# Rotation matrix proof

1. Nov 23, 2009

### guroten

1. The problem statement, all variables and given/known data

Let A be 2x2 and det(A)=1 and entries in R. Suppose A does not have any real eigenvalues. Then prove there exists a B st B is 2x2, det(B)=1 and BAB^-1=[cos(x),sin(x),-sin(x),cos(x)]
for some x.

3. The attempt at a solution
I'm not sure how to start this proof. Any help would be appreciated.

2. Nov 24, 2009

### Dick

If A is real and doesn't have real eigenvalues then it has two complex conjugate eigenvalues and their product is 1. That means they can be written in the form cos(x)+/-i*sin(x). Can you say why all these things are true? Isn't that starting to sound like a rotation matrix? Can you pick B to change the standard basis into a linear combination of those eigenvectors so that you get that form for BAB^(-1)?

3. Nov 24, 2009

### guroten

I understand the part about the eigenvalues being complex conjugates (I can use the quadratic formula to find the eigenvalues of an arbitrary 2x2 matrix, and then I get that their product is 1), but I don't understand how to get B.

4. Nov 24, 2009

### Dick

Did you use the fact that det(A)=1?

5. Nov 24, 2009

### guroten

yes, that made the computation much easier.

6. Nov 24, 2009

### guroten

I guess I'm not getting it. The eigenvector depends on the eigenvalue. If A=[a,b,c,d] then the eigenvalue is [(a+d)+-sqrt((a+d)^2-4)]/2. If I plug this in and try to find an eigenvector, it gets messy fast. I end up with an equation where an eigenvector is [0,1] and d-a-sqrt((a+d)^2-4)-2cb/[a-d-sqrt((a+d)^2-4)] must equal 0 for the matrix to be singular. What am I supposed to derive from this?

7. Nov 24, 2009

### Dick

You are doing this WAY TOO explicitly. You want to show the matrix exists, not explicitly calculate it. You can think of B as just representing a choice of basis. You know (I hope) that you can write the two eigenvalues as cos(x)+isin(x) and cos(x)-isin(x) for some x. Can you explain why? So let v1 and v2 be the corresponding two eigenvectors. That means if you pick the B corresponding to that choice of basis, then BAB^(-1) is diagonal with the two eigenvalues along the diagonal. Can you think of a way to make linear combinations of v1 and v2 to create another basis where A takes the given form?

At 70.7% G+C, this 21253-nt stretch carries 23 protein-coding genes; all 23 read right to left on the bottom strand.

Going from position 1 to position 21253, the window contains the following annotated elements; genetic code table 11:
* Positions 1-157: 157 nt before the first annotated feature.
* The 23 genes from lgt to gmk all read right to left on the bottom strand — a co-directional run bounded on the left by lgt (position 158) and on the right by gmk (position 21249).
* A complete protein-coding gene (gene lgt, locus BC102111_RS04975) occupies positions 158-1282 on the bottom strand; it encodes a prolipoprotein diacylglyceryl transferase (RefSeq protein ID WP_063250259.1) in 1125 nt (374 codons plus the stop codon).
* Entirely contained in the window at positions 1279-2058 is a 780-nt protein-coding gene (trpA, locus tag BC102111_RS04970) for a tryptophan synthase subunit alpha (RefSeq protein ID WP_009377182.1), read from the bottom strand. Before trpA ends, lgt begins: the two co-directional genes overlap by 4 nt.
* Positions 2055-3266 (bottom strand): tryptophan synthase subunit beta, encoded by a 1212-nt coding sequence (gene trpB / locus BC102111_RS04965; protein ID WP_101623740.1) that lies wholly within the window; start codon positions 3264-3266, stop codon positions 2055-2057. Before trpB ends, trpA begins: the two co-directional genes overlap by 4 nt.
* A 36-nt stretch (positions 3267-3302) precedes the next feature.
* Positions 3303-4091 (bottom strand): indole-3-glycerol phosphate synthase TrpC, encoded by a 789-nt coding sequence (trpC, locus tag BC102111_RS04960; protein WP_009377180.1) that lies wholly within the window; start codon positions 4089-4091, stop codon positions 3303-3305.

Last edited: Nov 24, 2009
8. Nov 24, 2009

### guroten

Thanks for helping me; sorry I'm a little slow on the uptake. I'll just repeat the parts that I understand. Ok, so the fact that det(A)=1 means that the eigenvalues are the two conjugates you mentioned, I get that. Then we can associate those with 2 eigenvectors that form a basis. How do we know that BAB^-1 is a diagonal matrix? By "corresponding", do you mean using the eigenvectors as the columns of B?

9. Nov 24, 2009

### Dick

Yes, that's it. In this case I would use the eigenvectors as the columns of B^(-1), Then B^(-1) maps (1,0) and (0,1) into v1 and v2. A multiplies each one by it's eigenvalue and B transforms the eigenvectors back to (1,0) and (0,1) times the eigenvalues. Hence the product is diagonal. Now do some more messing around with the basis to get the form you want.

Last edited: Nov 24, 2009
10. Nov 24, 2009

### guroten

Ok, but A is the original matrix, not the one with eigenvalues on the diagonal. Is that what you mean?

11. Nov 24, 2009

### Dick